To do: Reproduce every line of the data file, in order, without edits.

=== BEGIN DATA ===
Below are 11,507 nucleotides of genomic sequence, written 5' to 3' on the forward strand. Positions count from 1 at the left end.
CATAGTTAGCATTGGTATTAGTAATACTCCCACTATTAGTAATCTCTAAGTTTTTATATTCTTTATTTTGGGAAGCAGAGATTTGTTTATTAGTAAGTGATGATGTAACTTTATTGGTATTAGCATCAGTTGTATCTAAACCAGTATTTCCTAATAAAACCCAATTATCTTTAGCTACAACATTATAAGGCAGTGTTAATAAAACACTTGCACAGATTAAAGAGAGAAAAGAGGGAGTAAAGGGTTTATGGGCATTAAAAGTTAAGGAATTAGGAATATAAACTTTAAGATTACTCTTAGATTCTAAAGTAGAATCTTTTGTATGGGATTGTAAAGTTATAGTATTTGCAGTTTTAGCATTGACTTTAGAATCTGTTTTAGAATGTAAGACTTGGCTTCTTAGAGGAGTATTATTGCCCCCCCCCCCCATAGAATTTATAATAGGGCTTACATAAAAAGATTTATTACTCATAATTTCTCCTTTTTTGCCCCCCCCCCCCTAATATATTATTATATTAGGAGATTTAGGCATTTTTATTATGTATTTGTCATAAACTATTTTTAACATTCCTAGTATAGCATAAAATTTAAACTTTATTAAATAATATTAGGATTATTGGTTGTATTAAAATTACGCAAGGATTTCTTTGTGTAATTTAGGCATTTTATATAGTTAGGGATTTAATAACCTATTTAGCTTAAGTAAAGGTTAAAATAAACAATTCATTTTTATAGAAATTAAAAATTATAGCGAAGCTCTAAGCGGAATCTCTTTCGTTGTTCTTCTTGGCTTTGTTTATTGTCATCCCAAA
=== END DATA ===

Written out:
Below are 11,507 nucleotides of genomic sequence, written 5' to 3' on the forward strand. Positions count from 1 at the left end.
CATAGTTAGCATTGGTATTAGTAATACTCCCACTATTAGTAATCTCTAAGTTTTTATATTCTTTATTTTGGGAAGCAGAGATTTGTTTATTAGTAAGTGATGATGTAACTTTATTGGTATTAGCATCAGTTGTATCTAAACCAGTATTTCCTAATAAAACCCAATTATCTTTAGCTACAACATTATAAGGCAGTGTTAATAAAACACTTGCACAGATTAAAGAGAGAAAAGAGGGAGTAAAGGGTTTATGGGCATTAAAAGTTAAGGAATTAGGAATATAAACTTTAAGATTACTCTTAGATTCTAAAGTAGAATCTTTTGTATGGGATTGTAAAGTTATAGTATTTGCAGTTTTAGCATTGACTTTAGAATCTGTTTTAGAATGTAAGACTTGGCTTCTTAGAGGAGTATTATTGCCCCCCCCCCCCATAGAATTTATAATAGGGCTTACATAAAAAGATTTATTACTCATAATTTCTCCTTTTTTGCCCCCCCCCCCCTAATATATTATTATATTAGGAGATTTAGGCATTTTTATTATGTATTTGTCATAAACTATTTTTAACATTCCTAGTATAGCATAAAATTTAAACTTTATTAAATAATATTAGGATTATTGGTTGTATTAAAATTACGCAAGGATTTCTTTGTGTAATTTAGGCATTTTATATAGTTAGGGATTTAATAACCTATTTAGCTTAAGTAAAGGTTAAAATAAACAATTCATTTTTATAGAAATTAAAAATTATAGCGAAGCTCTAAGCGGAATCTCTTTCGTTGTTCTTCTTGGCTTTGTTTATTGTCATCCCAAA